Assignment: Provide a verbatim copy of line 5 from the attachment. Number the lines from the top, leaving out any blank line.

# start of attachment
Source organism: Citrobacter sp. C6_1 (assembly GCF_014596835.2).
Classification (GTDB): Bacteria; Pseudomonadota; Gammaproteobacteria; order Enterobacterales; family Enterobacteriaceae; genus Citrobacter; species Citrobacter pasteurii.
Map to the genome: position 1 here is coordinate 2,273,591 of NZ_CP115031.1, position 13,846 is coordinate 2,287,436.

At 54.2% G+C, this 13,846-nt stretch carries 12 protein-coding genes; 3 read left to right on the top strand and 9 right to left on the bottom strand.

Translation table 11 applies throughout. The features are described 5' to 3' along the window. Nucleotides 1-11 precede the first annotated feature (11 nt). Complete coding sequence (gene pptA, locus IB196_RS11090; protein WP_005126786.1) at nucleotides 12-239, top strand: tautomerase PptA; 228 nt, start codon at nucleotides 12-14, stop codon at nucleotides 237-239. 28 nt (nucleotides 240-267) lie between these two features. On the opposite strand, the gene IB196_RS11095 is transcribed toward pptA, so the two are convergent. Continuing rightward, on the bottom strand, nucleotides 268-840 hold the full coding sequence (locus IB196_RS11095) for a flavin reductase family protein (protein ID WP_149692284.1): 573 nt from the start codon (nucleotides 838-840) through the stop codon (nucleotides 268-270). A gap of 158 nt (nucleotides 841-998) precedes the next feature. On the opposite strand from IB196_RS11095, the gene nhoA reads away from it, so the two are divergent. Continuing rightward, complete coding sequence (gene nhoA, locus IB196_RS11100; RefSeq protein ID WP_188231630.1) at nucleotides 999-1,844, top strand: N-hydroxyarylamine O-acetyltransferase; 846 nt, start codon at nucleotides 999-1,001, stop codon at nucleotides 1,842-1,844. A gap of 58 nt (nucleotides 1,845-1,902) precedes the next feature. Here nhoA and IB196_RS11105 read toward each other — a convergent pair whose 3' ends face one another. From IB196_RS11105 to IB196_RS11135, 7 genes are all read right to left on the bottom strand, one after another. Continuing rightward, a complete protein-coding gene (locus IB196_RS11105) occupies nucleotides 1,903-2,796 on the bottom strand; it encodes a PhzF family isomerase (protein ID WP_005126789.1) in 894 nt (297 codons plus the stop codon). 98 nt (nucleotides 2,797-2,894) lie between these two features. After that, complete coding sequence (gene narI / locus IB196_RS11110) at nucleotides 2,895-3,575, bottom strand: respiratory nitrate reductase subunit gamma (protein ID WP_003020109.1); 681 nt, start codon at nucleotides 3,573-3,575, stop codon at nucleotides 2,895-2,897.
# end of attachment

Translation table 11 applies throughout. The features are described 5' to 3' along the window. Nucleotides 1-11 precede the first annotated feature (11 nt). Complete coding sequence (gene pptA, locus IB196_RS11090; protein WP_005126786.1) at nucleotides 12-239, top strand: tautomerase PptA; 228 nt, start codon at nucleotides 12-14, stop codon at nucleotides 237-239. 28 nt (nucleotides 240-267) lie between these two features. On the opposite strand, the gene IB196_RS11095 is transcribed toward pptA, so the two are convergent. Continuing rightward, on the bottom strand, nucleotides 268-840 hold the full coding sequence (locus IB196_RS11095) for a flavin reductase family protein (protein ID WP_149692284.1): 573 nt from the start codon (nucleotides 838-840) through the stop codon (nucleotides 268-270). A gap of 158 nt (nucleotides 841-998) precedes the next feature. On the opposite strand from IB196_RS11095, the gene nhoA reads away from it, so the two are divergent. Continuing rightward, complete coding sequence (gene nhoA, locus IB196_RS11100; RefSeq protein ID WP_188231630.1) at nucleotides 999-1,844, top strand: N-hydroxyarylamine O-acetyltransferase; 846 nt, start codon at nucleotides 999-1,001, stop codon at nucleotides 1,842-1,844. A gap of 58 nt (nucleotides 1,845-1,902) precedes the next feature. Here nhoA and IB196_RS11105 read toward each other — a convergent pair whose 3' ends face one another. From IB196_RS11105 to IB196_RS11135, 7 genes are all read right to left on the bottom strand, one after another. Continuing rightward, a complete protein-coding gene (locus IB196_RS11105) occupies nucleotides 1,903-2,796 on the bottom strand; it encodes a PhzF family isomerase (protein ID WP_005126789.1) in 894 nt (297 codons plus the stop codon). 98 nt (nucleotides 2,797-2,894) lie between these two features. After that, complete coding sequence (gene narI / locus IB196_RS11110) at nucleotides 2,895-3,575, bottom strand: respiratory nitrate reductase subunit gamma (protein ID WP_003020109.1); 681 nt, start codon at nucleotides 3,573-3,575, stop codon at nucleotides 2,895-2,897.